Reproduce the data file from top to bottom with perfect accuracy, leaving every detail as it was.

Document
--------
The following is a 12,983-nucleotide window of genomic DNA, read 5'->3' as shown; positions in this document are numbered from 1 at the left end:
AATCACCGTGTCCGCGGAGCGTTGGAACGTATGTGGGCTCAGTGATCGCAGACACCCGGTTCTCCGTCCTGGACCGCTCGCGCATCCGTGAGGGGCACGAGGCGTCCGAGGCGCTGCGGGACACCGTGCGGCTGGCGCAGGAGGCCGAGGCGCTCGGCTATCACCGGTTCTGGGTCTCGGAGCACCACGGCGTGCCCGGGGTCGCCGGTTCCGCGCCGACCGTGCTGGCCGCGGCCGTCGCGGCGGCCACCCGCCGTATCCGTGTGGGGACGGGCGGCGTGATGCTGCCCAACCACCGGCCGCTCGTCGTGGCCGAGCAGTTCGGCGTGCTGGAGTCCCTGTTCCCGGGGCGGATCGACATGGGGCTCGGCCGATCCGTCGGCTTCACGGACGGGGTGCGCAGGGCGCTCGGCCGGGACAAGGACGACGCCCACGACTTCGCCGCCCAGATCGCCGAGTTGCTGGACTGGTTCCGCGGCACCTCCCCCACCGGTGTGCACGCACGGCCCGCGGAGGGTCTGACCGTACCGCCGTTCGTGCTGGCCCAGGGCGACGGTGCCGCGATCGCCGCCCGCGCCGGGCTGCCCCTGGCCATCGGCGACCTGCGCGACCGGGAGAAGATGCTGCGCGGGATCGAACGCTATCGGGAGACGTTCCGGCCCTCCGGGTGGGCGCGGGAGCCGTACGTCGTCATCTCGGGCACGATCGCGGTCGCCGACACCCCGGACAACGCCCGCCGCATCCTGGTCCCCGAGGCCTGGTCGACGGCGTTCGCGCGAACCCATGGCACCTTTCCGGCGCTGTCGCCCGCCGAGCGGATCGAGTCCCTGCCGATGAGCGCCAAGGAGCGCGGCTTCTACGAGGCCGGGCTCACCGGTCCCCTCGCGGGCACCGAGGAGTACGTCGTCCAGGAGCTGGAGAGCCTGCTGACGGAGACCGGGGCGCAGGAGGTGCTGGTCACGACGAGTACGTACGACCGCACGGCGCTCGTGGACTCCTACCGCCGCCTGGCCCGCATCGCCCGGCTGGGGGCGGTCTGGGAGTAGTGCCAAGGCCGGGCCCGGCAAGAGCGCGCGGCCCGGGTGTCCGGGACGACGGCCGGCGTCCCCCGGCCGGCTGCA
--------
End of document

The following is a 12,983-nucleotide window of genomic DNA, read 5'->3' as shown; positions in this document are numbered from 1 at the left end:
AATCACCGTGTCCGCGGAGCGTTGGAACGTATGTGGGCTCAGTGATCGCAGACACCCGGTTCTCCGTCCTGGACCGCTCGCGCATCCGTGAGGGGCACGAGGCGTCCGAGGCGCTGCGGGACACCGTGCGGCTGGCGCAGGAGGCCGAGGCGCTCGGCTATCACCGGTTCTGGGTCTCGGAGCACCACGGCGTGCCCGGGGTCGCCGGTTCCGCGCCGACCGTGCTGGCCGCGGCCGTCGCGGCGGCCACCCGCCGTATCCGTGTGGGGACGGGCGGCGTGATGCTGCCCAACCACCGGCCGCTCGTCGTGGCCGAGCAGTTCGGCGTGCTGGAGTCCCTGTTCCCGGGGCGGATCGACATGGGGCTCGGCCGATCCGTCGGCTTCACGGACGGGGTGCGCAGGGCGCTCGGCCGGGACAAGGACGACGCCCACGACTTCGCCGCCCAGATCGCCGAGTTGCTGGACTGGTTCCGCGGCACCTCCCCCACCGGTGTGCACGCACGGCCCGCGGAGGGTCTGACCGTACCGCCGTTCGTGCTGGCCCAGGGCGACGGTGCCGCGATCGCCGCCCGCGCCGGGCTGCCCCTGGCCATCGGCGACCTGCGCGACCGGGAGAAGATGCTGCGCGGGATCGAACGCTATCGGGAGACGTTCCGGCCCTCCGGGTGGGCGCGGGAGCCGTACGTCGTCATCTCGGGCACGATCGCGGTCGCCGACACCCCGGACAACGCCCGCCGCATCCTGGTCCCCGAGGCCTGGTCGACGGCGTTCGCGCGAACCCATGGCACCTTTCCGGCGCTGTCGCCCGCCGAGCGGATCGAGTCCCTGCCGATGAGCGCCAAGGAGCGCGGCTTCTACGAGGCCGGGCTCACCGGTCCCCTCGCGGGCACCGAGGAGTACGTCGTCCAGGAGCTGGAGAGCCTGCTGACGGAGACCGGGGCGCAGGAGGTGCTGGTCACGACGAGTACGTACGACCGCACGGCGCTCGTGGACTCCTACCGCCGCCTGGCCCGCATCGCCCGGCTGGGGGCGGTCTGGGAGTAGTGCCAAGGCCGGGCCCGGCAAGAGCGCGCGGCCCGGGTGTCCGGGACGACGGCCGGCGTCCCCCGGCCGGCTGCA